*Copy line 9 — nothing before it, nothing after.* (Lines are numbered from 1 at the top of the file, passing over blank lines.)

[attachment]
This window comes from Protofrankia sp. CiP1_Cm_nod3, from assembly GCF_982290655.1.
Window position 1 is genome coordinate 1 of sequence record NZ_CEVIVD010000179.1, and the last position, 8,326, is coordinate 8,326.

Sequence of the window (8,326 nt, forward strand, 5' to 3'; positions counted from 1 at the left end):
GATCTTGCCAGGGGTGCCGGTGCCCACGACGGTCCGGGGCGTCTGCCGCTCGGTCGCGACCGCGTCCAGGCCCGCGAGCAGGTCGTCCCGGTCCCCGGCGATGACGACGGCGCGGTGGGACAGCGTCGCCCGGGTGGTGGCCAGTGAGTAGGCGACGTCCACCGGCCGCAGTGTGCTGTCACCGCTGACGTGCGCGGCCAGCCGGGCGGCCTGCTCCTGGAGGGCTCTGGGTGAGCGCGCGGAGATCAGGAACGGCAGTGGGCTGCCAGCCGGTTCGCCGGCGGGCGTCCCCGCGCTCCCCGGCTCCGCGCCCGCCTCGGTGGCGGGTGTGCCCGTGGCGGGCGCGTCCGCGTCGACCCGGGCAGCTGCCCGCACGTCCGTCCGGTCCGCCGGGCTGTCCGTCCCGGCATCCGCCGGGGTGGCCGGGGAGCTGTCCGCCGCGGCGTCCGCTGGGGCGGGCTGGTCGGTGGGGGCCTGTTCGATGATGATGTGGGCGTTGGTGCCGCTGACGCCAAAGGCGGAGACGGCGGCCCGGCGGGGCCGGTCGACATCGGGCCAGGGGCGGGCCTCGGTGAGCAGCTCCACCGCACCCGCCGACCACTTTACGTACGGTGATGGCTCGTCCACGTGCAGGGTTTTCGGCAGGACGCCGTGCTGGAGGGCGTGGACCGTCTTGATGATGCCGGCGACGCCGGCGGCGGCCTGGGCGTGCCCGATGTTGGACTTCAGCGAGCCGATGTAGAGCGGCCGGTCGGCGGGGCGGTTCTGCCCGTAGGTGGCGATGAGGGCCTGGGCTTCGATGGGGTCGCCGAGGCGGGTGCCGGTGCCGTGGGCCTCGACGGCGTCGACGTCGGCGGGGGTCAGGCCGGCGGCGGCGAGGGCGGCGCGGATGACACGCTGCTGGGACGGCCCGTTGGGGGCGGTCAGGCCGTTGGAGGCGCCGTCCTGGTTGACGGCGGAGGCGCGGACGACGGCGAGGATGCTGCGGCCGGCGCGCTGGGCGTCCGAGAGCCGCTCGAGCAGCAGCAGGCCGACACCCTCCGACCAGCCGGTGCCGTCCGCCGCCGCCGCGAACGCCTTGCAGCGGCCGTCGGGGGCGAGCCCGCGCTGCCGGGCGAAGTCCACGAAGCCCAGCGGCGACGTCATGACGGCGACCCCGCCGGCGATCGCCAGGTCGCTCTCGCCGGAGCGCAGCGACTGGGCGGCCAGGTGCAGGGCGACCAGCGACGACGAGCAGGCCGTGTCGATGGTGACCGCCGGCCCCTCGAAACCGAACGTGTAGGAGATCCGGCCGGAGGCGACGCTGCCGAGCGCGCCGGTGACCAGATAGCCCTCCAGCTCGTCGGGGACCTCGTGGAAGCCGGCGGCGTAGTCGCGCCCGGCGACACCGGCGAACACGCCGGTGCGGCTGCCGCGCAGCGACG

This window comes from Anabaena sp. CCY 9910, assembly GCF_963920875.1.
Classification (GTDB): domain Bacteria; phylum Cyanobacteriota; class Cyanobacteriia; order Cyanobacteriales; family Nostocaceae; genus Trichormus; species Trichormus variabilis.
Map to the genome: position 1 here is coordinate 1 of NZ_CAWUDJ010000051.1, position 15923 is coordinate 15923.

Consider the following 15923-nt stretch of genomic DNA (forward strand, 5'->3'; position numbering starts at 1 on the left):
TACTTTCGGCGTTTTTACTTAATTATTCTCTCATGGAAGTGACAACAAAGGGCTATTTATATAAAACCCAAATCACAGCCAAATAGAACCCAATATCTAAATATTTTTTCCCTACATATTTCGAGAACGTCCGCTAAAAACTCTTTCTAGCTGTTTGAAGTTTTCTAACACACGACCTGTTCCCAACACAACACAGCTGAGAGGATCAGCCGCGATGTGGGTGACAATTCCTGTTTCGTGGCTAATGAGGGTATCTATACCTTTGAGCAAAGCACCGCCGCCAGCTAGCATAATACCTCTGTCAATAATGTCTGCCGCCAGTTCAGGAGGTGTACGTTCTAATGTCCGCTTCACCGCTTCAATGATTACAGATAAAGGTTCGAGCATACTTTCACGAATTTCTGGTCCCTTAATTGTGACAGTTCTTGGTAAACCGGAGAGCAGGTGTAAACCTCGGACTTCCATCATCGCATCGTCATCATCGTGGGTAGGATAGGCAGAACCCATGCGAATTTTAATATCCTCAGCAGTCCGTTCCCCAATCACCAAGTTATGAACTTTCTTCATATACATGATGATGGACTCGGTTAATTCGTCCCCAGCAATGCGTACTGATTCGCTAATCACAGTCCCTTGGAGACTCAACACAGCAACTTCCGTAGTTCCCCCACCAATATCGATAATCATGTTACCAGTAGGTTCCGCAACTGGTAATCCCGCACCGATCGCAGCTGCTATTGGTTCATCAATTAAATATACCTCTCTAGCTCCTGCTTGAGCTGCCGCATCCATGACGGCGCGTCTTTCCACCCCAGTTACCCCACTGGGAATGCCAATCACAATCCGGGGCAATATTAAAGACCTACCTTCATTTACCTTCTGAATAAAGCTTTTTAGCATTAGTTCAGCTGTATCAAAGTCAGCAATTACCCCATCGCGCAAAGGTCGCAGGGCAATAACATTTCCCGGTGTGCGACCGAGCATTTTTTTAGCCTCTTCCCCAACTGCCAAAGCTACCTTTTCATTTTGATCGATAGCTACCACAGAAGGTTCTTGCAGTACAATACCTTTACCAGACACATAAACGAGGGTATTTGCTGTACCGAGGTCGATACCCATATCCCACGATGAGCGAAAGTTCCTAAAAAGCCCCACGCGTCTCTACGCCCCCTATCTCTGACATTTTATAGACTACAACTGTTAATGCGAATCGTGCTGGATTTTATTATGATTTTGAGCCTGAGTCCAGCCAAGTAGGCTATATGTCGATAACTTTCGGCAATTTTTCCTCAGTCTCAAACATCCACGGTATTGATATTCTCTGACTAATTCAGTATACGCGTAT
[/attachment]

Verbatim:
TACTTTCGGCGTTTTTACTTAATTATTCTCTCATGGAAGTGACAACAAAGGGCTATTTATATAAAACCCAAATCACAGCCAAATAGAACCCAATATCTAAATATTTTTTCCCTACATATTTCGAGAACGTCCGCTAAAAACTCTTTCTAGCTGTTTGAAGTTTTCTAACACACGACCTGTTCCCAACACAACACAGCTGAGAGGATCAGCCGCGATGTGGGTGACAATTCCTGTTTCGTGGCTAATGAGGGTATCTATACCTTTGAGCAAAGCACCGCCGCCAGCTAGCATAATACCTCTGTCAATAATGTCTGCCGCCAGTTCAGGAGGTGTACGTTCTAATGTCCGCTTCACCGCTTCAATGATTACAGATAAAGGTTCGAGCATACTTTCACGAATTTCTGGTCCCTTAATTGTGACAGTTCTTGGTAAACCGGAGAGCAGGTGTAAACCTCGGACTTCCATCATCGCATCGTCATCATCGTGGGTAGGATAGGCAGAACCCATGCGAATTTTAATATCCTCAGCAGTCCGTTCCCCAATCACCAAGTTATGAACTTTCTTCATATACATGATGATGGACTCGGTTAATTCGTCCCCAGCAATGCGTACTGATTCGCTAATCACAGTCCCTTGGAGACTCAACACAGCAACTTCCGTAGTTCCCCCACCAATATCGATAATCATGTTACCAGTAGGTTCCGCAACTGGTAATCCCGCACCGATCGCAGCTGCTATTGGTTCATCAATTAAATATACCTCTCTAGCTCCTGCTTGAGCTGCCGCATCCATGACGGCGCGTCTTTCCACCCCAGTTACCCCACTGGGAATGCCAATCACAATCCGGGGCAATATTAAAGACCTACCTTCATTTACCTTCTGAATAAAGCTTTTTAGCATTAGTTCAGCTGTATCAAAGTCAGCAATTACCCCATCGCGCAAAGGTCGCAGGGCAATAACATTTCCCGGTGTGCGACCGAGCATTTTTTTAGCCTCTTCCCCAACTGCCAAAGCTACCTTTTCATTTTGATCGATAGCTACCACAGAAGGTTCTTGCAGTACAATACCTTTACCAGACACATAAACGAGGGTATTTGCTGTACCGAGGTCGATACCCATATCCCACGATGAGCGAAAGTTCCTAAAAAGCCCCACGCGTCTCTACGCCCCCTATCTCTGACATTTTATAGACTACAACTGTTAATGCGAATCGTGCTGGATTTTATTATGATTTTGAGCCTGAGTCCAGCCAAGTAGGCTATATGTCGATAACTTTCGGCAATTTTTCCTCAGTCTCAAACATCCACGGTATTGATATTCTCTGACTAATTCAGTATACGCGTAT